The big question of Turner’s day arose from the fact that, as of the 1890 census, there was no more continental “frontier” for Americans to push into—how, then, would they define themselves? I think it is no coincidence that, within a few years of Turner’s comments, we had the first western movie (1903’s The Great Train Robbery) and the first real western novel (contrasted with the dime novels that had been around for decades—1902’s The Virginian.) The mythic cycle of The West as the Essence of America had begun.

Jory Sherman can express all this much more eloquently than me, by the way.

Talk about “The Confessions of Little Big Man” and “Becoming American.” Are there any parts of those stories that a Native American writer might have told differently?
That is an excellent question. Of course, in those storiesand in “The Purification of Jim Barnes”I was trying to write from a Native American perspective. I did the best I could, but I am certain an indigenous writer would provide authenticity of voice, in many ways, that I could notthing is, I can’t specifically identify those things, or I’d’ve known what to do differently for verisimilitude! I was also very concerned about telling the Jim Barnes story, without being a Vietnam vet…I ran it by several combat veterans first, to make sure I didn’t make any glaring mistakes. I also got some good feedback on it from Indian friends.

The stories in Cherokee Winter were first published ten or more years ago. How has your writing changed since then?
I have mentioned often how I like to get at the essence of my characters, to strip away the veneer and artifice and delve into their deepest emotions. I used to have to work at that—there were some stories that I specifically intended to be such an exploration, and which I had to think deeply about, and others that were just plot-driven stories with no deeper ambitions.

Nowadays it seems that my voice and style have been trained to such an extent that, even when I am aiming at simplicity, the characters sort of come alive of their own volition without the need for much coaxing. Just the other day I finished a short story for the upcoming Western Fictioneers anthology Six Guns and Slay Bells: A Creepy Cowboy Christmas. My goal had been to write a scary story in a Tales from the Crypt sort of style, but from the outset it turned into something much more complex, and even powerful, at least to me, than I had originally intended.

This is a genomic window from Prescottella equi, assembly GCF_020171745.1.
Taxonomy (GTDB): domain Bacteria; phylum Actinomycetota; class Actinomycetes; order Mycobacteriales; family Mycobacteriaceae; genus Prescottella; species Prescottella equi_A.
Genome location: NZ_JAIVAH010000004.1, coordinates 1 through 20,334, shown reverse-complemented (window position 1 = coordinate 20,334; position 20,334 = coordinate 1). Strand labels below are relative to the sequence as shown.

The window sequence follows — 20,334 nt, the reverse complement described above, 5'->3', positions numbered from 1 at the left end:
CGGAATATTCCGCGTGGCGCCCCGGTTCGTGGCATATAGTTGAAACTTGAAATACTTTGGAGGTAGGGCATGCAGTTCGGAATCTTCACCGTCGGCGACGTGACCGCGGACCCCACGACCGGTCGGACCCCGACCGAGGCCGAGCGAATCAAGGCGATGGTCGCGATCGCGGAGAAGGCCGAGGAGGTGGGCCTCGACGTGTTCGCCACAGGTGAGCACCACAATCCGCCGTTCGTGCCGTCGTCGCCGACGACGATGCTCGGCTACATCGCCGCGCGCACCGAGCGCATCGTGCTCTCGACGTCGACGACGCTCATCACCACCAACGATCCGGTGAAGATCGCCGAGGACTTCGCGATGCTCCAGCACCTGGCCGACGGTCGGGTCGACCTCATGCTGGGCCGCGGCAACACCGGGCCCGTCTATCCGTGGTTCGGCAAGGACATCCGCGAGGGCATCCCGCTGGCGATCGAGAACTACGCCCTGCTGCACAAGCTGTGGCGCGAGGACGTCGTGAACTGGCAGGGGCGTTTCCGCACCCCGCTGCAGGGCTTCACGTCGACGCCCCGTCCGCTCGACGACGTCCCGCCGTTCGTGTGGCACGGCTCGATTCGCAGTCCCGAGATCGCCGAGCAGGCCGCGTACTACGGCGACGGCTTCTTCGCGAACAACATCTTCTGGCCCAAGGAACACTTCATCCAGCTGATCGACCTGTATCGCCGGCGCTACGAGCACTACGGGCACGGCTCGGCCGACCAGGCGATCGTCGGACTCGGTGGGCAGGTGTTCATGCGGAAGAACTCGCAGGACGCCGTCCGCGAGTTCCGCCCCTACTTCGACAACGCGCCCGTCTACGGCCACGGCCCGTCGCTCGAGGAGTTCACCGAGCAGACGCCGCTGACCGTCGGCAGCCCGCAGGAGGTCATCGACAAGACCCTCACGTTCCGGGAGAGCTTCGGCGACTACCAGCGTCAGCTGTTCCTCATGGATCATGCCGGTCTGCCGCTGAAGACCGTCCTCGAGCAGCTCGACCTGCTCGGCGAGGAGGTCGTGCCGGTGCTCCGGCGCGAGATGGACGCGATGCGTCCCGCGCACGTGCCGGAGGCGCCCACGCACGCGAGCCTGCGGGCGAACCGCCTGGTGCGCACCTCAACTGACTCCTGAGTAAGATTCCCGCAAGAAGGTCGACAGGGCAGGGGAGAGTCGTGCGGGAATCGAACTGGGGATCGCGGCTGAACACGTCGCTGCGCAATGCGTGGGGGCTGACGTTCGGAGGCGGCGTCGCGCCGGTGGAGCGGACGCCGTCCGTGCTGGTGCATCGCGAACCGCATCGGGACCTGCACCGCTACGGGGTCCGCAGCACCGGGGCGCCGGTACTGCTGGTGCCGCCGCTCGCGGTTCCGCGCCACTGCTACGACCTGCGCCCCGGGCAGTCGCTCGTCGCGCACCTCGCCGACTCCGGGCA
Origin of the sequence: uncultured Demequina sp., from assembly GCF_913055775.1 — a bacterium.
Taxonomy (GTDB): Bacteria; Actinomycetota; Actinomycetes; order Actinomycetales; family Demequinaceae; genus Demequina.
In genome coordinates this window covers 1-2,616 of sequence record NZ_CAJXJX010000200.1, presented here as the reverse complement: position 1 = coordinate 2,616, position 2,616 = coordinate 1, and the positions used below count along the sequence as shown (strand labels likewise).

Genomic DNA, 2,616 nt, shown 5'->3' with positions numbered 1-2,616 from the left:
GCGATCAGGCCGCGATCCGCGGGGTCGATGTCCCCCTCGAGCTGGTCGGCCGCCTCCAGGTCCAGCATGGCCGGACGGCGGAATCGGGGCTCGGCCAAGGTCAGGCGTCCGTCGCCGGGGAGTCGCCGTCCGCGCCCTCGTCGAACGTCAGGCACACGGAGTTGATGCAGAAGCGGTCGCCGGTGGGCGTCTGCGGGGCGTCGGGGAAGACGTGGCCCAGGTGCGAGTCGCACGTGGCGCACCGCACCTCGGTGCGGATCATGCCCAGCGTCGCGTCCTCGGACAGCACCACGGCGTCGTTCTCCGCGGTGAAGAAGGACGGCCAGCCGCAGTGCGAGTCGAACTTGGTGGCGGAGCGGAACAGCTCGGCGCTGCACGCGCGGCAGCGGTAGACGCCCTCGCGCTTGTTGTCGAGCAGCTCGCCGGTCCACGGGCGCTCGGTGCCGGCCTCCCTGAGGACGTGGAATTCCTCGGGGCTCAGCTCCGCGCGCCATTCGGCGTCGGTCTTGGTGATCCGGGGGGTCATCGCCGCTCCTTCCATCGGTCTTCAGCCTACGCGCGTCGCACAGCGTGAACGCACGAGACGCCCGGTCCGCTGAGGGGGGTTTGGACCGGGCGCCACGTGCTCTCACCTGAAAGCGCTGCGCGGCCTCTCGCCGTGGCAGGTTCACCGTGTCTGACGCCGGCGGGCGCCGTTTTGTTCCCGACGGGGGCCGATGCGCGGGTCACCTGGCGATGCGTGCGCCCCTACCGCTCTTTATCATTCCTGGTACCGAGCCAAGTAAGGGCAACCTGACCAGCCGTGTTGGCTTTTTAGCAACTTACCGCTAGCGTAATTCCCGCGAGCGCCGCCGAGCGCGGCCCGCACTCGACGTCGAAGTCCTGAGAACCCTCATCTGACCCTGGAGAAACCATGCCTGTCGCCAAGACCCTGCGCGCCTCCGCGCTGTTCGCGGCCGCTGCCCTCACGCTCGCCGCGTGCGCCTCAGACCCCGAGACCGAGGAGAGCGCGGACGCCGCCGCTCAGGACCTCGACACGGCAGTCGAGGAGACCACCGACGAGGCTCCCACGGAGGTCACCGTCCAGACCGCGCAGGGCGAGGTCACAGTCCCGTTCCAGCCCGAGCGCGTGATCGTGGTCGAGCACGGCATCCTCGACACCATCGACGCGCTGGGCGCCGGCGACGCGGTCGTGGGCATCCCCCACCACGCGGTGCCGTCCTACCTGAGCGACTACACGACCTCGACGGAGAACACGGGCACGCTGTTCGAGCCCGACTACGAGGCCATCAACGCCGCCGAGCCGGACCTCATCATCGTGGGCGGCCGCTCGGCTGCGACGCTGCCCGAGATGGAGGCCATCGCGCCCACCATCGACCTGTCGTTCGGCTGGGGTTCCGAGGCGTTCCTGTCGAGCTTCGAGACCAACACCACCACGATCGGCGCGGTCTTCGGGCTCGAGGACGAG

Which of these stories would you consider expanding into a novel?
Well, “Sergeant Mann” is actually an excerpt from a novel, Bound for the Promise-Land, which won a Spur and is my favorite of all my works. Beyond that, many of the stories in this collection are limited to sort of a snapshot in time, vignettes almost, and would be difficult to translate into a longer medium. A few, though, would probably make good novels as well: maybe “The Stealing Moon,” “Casualties,” and “Mister Maitlin” (the latter was an attempt on my part to write a western using all the classic elements of noir.)

Which of your stories would you like to see made into a movie or TV series?
I think any of the three I mentioned above could also work as a movie. For a series, I could definitely see “Sergeant Mann.” Actually, my fondest dream would be a season-long HBO or Showtime miniseries based on Bound for the Promise-Land, a la Band of Brothers or The Pacific. That book is very special to me—it is essentially my magnum opus about the meaning of freedom, following Alfred Mann from slavery to the Civil War, then Reconstruction, a career as a Buffalo soldier, and reaching a crescendo at the charge up San Juan Hill in Cuba.

While your stories move easily across racial boundaries, they stay pretty exclusively on the male side of the gender divide. Any reason for that?
So far, the West of my creation has been a very masculine place. Some folks have pointed out that my novels, also, tend not to focus on female characters. I think part of the reason for that is—unconsciously—my forays into the Mythic West have also been explorations of what manhood means, probably influenced by my early life.

As a kid, I think that unshaven, cigar-chomping guys (from Eastwood’s Man with No Name to Nick Fury) sort of symbolized to me the Man in Command of Himself, something I’ve aspired to without realizing it… hence my own unshaven cigar-chomping leather-and-flannel approach to life. Part of it, too, is that my Mythic West is a place to wrestle with father issues—something which is very obvious, for example, in my novel Caleb’s Price.

I am planning to try a new approach, though…the next full-length western novel I write will have a strong female protagonist. I have the first chapter done, but with so much on my table now I have no idea how long it will be till I finish it.